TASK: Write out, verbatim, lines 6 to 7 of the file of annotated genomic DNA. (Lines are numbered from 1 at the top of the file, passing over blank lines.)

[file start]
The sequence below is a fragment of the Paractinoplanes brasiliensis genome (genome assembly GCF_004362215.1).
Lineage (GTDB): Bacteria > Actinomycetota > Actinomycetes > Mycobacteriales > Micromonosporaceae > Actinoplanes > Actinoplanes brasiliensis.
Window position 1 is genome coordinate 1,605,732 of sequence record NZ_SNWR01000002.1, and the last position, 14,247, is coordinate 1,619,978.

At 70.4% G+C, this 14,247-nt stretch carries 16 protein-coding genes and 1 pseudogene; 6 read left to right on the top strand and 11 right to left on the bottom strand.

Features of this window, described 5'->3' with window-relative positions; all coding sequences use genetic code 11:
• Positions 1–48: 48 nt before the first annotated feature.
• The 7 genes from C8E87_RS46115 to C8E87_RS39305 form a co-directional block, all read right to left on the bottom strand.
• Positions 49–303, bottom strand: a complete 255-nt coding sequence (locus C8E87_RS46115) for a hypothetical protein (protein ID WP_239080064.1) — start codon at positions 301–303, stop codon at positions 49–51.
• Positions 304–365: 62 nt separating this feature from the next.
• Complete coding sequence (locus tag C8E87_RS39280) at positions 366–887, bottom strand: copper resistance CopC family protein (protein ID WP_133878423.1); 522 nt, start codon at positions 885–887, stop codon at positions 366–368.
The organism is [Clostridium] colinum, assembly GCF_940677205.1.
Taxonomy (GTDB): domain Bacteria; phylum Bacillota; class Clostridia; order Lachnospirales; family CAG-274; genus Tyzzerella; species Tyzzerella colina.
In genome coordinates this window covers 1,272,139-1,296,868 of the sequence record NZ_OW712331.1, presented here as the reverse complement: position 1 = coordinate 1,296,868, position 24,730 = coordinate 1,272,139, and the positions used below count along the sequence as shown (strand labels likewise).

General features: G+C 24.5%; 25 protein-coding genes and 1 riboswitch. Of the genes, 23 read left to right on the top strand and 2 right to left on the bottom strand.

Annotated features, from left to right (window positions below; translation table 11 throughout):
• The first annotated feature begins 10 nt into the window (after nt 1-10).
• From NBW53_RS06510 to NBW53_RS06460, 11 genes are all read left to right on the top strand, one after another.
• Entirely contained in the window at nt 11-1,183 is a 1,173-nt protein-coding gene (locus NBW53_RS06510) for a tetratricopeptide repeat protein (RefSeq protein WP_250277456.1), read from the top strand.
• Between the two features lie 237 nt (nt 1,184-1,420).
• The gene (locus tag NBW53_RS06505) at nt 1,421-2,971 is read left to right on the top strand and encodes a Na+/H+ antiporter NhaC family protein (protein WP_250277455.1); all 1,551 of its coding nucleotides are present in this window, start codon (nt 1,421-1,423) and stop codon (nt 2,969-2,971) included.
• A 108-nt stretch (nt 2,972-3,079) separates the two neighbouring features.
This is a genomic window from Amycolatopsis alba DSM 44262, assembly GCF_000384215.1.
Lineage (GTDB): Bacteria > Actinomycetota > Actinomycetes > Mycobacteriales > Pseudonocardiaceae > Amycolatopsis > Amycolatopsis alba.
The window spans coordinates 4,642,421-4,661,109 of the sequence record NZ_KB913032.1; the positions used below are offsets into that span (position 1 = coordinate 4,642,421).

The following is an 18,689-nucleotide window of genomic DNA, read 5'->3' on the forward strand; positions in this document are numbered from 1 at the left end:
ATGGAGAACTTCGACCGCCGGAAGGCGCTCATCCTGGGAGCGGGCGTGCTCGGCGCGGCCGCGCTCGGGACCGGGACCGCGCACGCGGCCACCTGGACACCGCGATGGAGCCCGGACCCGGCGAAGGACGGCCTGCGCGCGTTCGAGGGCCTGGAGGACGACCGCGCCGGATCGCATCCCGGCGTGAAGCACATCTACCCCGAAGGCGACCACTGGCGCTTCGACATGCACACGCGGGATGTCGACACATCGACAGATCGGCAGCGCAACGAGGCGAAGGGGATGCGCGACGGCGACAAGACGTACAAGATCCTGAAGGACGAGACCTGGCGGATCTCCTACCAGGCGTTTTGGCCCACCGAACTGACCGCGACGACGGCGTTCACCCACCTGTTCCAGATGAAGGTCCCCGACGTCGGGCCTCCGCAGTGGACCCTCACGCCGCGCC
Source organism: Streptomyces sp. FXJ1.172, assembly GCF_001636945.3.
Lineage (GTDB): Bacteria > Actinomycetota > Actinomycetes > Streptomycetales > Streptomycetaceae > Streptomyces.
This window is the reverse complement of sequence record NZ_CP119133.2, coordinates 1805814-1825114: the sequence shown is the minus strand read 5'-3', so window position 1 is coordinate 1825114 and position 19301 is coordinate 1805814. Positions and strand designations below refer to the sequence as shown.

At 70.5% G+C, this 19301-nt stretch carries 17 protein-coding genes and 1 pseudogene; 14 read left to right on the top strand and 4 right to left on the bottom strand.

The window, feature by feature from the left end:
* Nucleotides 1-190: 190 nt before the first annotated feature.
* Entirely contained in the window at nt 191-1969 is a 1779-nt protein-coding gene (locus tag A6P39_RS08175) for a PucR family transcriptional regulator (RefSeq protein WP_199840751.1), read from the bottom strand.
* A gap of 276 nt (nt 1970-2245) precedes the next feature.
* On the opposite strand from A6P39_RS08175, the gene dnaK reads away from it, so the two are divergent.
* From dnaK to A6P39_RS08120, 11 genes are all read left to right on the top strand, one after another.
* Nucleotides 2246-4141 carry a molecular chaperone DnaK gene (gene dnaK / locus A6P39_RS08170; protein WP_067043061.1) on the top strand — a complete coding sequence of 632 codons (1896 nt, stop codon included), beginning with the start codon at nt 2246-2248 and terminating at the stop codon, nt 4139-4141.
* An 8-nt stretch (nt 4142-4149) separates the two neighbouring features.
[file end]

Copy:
• Positions 1–48: 48 nt before the first annotated feature.
• The 7 genes from C8E87_RS46115 to C8E87_RS39305 form a co-directional block, all read right to left on the bottom strand.